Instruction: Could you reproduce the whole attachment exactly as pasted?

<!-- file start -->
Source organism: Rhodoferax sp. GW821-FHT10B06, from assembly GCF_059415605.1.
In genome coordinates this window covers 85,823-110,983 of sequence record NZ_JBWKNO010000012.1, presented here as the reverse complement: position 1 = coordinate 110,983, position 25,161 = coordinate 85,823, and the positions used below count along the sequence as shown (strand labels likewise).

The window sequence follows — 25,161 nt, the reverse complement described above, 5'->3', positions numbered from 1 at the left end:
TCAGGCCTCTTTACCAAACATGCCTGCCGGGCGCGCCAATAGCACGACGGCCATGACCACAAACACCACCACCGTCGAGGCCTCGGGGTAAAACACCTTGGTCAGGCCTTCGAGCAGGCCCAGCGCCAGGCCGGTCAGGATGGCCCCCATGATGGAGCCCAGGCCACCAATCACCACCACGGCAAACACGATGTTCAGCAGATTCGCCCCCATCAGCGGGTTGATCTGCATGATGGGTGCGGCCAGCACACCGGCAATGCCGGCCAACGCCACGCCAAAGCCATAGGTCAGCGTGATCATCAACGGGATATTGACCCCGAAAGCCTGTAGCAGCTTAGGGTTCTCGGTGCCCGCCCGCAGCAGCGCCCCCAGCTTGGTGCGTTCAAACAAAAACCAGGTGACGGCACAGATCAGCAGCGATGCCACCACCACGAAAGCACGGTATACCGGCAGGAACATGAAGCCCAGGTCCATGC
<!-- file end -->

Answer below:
Source organism: Rhodoferax sp. GW821-FHT10B06, from assembly GCF_059415605.1.
In genome coordinates this window covers 85,823-110,983 of sequence record NZ_JBWKNO010000012.1, presented here as the reverse complement: position 1 = coordinate 110,983, position 25,161 = coordinate 85,823, and the positions used below count along the sequence as shown (strand labels likewise).

The window sequence follows — 25,161 nt, the reverse complement described above, 5'->3', positions numbered from 1 at the left end:
TCAGGCCTCTTTACCAAACATGCCTGCCGGGCGCGCCAATAGCACGACGGCCATGACCACAAACACCACCACCGTCGAGGCCTCGGGGTAAAACACCTTGGTCAGGCCTTCGAGCAGGCCCAGCGCCAGGCCGGTCAGGATGGCCCCCATGATGGAGCCCAGGCCACCAATCACCACCACGGCAAACACGATGTTCAGCAGATTCGCCCCCATCAGCGGGTTGATCTGCATGATGGGTGCGGCCAGCACACCGGCAATGCCGGCCAACGCCACGCCAAAGCCATAGGTCAGCGTGATCATCAACGGGATATTGACCCCGAAAGCCTGTAGCAGCTTAGGGTTCTCGGTGCCCGCCCGCAGCAGCGCCCCCAGCTTGGTGCGTTCAAACAAAAACCAGGTGACGGCACAGATCAGCAGCGATGCCACCACCACGAAAGCACGGTATACCGGCAGGAACATGAAGCCCAGGTCCATGC